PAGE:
When looking at examples of successful real estate investors and contrasting them with unsolicited advice I hear from people about not investing in real estate, toilets break. I often wonder: why do real estate investors fail?
After researching the subject, it turns out that most real estate investors fail due to a lack of money or not treating their investing activities as a business.
There are varying degrees in which real estate investors can fail. The most common way is that an investor tries a strategy such as flipping or rental properties casually one time. Then they have a bad experience and swear off it completely.
The less common way real estate investors fail is much more dramatic by running out of money and either selling off their portfolio or going into bankruptcy.
Not enough capitalization
This is a situation where “Mo money mo problems” does not apply.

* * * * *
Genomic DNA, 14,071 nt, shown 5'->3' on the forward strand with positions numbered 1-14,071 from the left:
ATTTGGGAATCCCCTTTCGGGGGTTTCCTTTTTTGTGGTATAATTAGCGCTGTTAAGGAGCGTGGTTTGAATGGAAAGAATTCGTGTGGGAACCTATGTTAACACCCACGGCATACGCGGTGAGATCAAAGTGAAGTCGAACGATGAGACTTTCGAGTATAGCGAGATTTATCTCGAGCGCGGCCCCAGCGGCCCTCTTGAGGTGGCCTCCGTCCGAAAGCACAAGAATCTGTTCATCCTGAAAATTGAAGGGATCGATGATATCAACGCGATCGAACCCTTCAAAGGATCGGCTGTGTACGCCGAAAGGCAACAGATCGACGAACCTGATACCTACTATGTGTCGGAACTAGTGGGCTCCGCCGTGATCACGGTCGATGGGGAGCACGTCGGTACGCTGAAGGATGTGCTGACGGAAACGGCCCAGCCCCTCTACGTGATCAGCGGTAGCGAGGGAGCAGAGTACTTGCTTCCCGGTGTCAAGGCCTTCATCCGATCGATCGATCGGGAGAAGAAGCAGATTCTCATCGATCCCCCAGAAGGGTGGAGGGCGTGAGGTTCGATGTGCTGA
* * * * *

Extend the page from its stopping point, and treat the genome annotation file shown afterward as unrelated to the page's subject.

If you run out of money, bad things happen. For example, you could get properties foreclosed on; liens can get filed on your properties if you do not pay your contractors; you basically become stuck unless you can inject capital into the business.
If you run out of money, you may be forced to sell the property when you are mid-rehab and take a loss.
This is why it is good to have a healthy reserve account and a plan for what to do when finances get tight.
Not treating Real Estate Investing Like a Business
Not taking the business of real estate investing seriously can be the defining moment in your investing career. There will, at some point, be a wake-up call.
Having consistency, being informed, and having plans for issues will go a long way towards success.
Most successful businesses have an area they define as their core competency. They try to focus most of their efforts on growing the business that fits in that competency. I often see investors fail because they move from one strategy to another. Trying each one out, but not thoroughly learning them to where they see success from it.